A consumer group has begun a legal bid aimed at strengthening protection for owners of fire-prone tumble dryers.
Thousands of people with Creda, Indesit and Hotpoint dryers are awaiting repairs a year after a safety alert was first issued.
Now the consumers' association Which? is seeking a judicial review into what it regards as failures by the trading standards team overseeing the case.
Peterborough Trading Standards said the legal attempt was "premature".
Fires have been caused by excess fluff, which can catch on the heating element of these dryers. Some five million affected machines were sold in the UK between April 2004 and September 2015.
Whirlpool, which now owns the brands affected, has been running a repair programme and offering discounted replacements to anyone with an affected dryer.
Tower block fire
This campaign - rather than a full recall - was agreed with the trading standards department in Peterborough, close to Whirlpool's headquarters.
It advised customers that they could still use their machines, as long as owners did not sleep or leave the house when the dryers were on.
Yet a machine awaiting a repair caused a huge tower block fire in west London in August, leaving families homeless and requiring 120 firefighters to bring it under control.
The London Fire Brigade said it believed a faulty Indesit dryer had been the cause of the fire.
Now Which? has formally requested that the High Court consider whether Peterborough Trading Standards' handling of the case, since the London Fire Brigade's report into the fire, has been lawful.
Whirlpool freephone helplines: 0800 151 0905 for the UK, or 1800 804320 for the Irish Republic
"We believe that the way Whirlpool has handled the tumble dryer safety issue is absolutely appalling and to add insult to injury Peterborough Trading Standards has failed to do its duty to protect consumers," said Alex Neill, of Which?.
"We have decided to step in and take legal action because we want Peterborough Trading Standards to properly protect Whirlpool customers and carry out its role as an enforcer of product safety laws."
If the bid is successful, it could be months before any hearing commences.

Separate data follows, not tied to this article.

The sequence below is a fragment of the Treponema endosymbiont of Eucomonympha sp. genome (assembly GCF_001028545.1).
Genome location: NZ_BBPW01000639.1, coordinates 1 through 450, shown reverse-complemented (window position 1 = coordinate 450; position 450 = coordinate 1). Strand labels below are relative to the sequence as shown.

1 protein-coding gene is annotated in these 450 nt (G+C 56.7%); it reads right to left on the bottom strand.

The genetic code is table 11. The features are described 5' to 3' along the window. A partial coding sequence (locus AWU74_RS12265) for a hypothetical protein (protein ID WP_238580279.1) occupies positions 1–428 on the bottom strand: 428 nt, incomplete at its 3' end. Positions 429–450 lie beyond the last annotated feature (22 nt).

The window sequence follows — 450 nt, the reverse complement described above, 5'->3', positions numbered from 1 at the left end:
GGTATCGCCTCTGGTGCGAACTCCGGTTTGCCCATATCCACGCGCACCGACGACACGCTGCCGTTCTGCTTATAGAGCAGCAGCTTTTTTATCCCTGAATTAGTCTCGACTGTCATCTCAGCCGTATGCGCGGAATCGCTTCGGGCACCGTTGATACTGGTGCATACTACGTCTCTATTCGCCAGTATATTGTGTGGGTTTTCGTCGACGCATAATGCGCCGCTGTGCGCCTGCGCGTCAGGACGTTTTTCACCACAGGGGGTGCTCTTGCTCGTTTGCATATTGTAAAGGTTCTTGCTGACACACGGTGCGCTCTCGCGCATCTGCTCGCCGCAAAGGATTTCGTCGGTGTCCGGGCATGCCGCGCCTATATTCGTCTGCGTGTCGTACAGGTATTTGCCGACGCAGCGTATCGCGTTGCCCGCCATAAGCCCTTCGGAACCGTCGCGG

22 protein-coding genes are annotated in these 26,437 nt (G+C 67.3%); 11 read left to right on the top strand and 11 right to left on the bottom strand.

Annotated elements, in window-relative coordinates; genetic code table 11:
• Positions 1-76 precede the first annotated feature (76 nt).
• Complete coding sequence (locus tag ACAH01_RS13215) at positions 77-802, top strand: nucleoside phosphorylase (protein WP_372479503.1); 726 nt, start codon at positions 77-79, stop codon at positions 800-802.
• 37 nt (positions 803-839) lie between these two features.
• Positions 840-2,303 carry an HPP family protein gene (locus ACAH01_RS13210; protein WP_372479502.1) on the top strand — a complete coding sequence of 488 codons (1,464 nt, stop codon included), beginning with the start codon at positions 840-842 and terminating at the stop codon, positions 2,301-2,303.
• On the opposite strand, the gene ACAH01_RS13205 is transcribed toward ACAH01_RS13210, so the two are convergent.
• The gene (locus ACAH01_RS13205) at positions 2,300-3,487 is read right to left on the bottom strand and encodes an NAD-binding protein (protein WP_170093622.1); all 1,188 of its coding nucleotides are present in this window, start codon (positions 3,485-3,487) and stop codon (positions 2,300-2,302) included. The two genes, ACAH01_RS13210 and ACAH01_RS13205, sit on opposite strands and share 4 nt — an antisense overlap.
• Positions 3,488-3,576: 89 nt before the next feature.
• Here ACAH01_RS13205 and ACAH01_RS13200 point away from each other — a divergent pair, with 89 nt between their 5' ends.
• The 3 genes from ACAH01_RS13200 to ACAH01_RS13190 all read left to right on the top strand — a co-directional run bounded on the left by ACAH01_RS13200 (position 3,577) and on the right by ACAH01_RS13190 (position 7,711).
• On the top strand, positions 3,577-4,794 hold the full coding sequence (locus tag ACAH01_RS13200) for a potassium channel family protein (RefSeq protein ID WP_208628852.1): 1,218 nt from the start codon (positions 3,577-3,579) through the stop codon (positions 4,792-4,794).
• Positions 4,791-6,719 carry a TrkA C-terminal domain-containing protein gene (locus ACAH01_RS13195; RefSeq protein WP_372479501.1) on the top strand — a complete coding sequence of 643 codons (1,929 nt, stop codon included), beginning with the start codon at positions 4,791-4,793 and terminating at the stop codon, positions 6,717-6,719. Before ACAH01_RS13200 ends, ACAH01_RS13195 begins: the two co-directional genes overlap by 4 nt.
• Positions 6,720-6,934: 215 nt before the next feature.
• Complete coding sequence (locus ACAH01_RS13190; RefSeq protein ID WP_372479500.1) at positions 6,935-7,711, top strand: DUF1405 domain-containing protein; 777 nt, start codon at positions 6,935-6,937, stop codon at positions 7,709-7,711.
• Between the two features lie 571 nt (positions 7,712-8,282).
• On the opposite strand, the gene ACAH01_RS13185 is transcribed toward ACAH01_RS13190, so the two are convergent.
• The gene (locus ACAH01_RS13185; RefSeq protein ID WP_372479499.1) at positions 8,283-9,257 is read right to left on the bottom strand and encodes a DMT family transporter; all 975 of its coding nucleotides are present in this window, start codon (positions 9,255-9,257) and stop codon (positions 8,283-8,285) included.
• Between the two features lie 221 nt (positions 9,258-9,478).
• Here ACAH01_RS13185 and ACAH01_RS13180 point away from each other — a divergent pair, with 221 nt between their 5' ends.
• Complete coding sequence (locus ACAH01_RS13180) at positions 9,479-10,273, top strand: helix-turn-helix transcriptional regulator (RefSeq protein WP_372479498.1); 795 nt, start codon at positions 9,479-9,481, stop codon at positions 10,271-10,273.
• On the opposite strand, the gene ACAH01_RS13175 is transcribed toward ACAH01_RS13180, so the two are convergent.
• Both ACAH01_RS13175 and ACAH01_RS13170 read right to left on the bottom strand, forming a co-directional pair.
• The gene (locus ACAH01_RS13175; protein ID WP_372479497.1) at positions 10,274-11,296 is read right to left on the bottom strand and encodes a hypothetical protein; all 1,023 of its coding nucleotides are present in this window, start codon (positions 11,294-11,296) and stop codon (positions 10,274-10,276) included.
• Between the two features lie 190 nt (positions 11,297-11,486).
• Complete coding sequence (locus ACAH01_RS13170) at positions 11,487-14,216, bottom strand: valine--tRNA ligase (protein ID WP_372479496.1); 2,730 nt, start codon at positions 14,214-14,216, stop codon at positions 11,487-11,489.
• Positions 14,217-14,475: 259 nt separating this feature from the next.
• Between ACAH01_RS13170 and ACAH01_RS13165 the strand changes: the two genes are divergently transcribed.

There has been criticism of the speed of these modifications and of the company's advice that the machines can still be used as long as they are not left unattended.
At times earlier in the year, there were cases of people being told they must wait well over a year for an engineer to visit.
Following its calls for Whirlpool to speed up repairs, Which? now wants trading standards to consider enforcement action as part of a fresh review into the risks faced by owners of these dryers.
It claims that the case shows the difficulties local trading standards teams face when "standing up to big business".
Peterborough Trading Standards said that an independent review had started earlier this month.
'Number one priority'
"We would expect Whirlpool to fully comply with the outcome. This review involves independent experts in fire safety, product safety and product risk assessment," a Peterborough City Council spokesman said.
"We will strongly defend our position if Which? is granted a judicial review and bearing in mind the on-going independent review we consider that this action is premature.
"The safety of consumers is our paramount concern and has been throughout our involvement in this matter."
Whirlpool said earlier this month that it had repaired two-thirds of the machines registered for modifications, and that waiting times for repairs had been improved and could be as little as one month.
"The safety of consumers is our number one priority and we are committed to doing everything we can to ensure that the tumble dryer modification programme is carried out in a safe and timely manner," a spokesman said.
"We have acted entirely appropriately at every stage of this programme and refute any suggestion otherwise."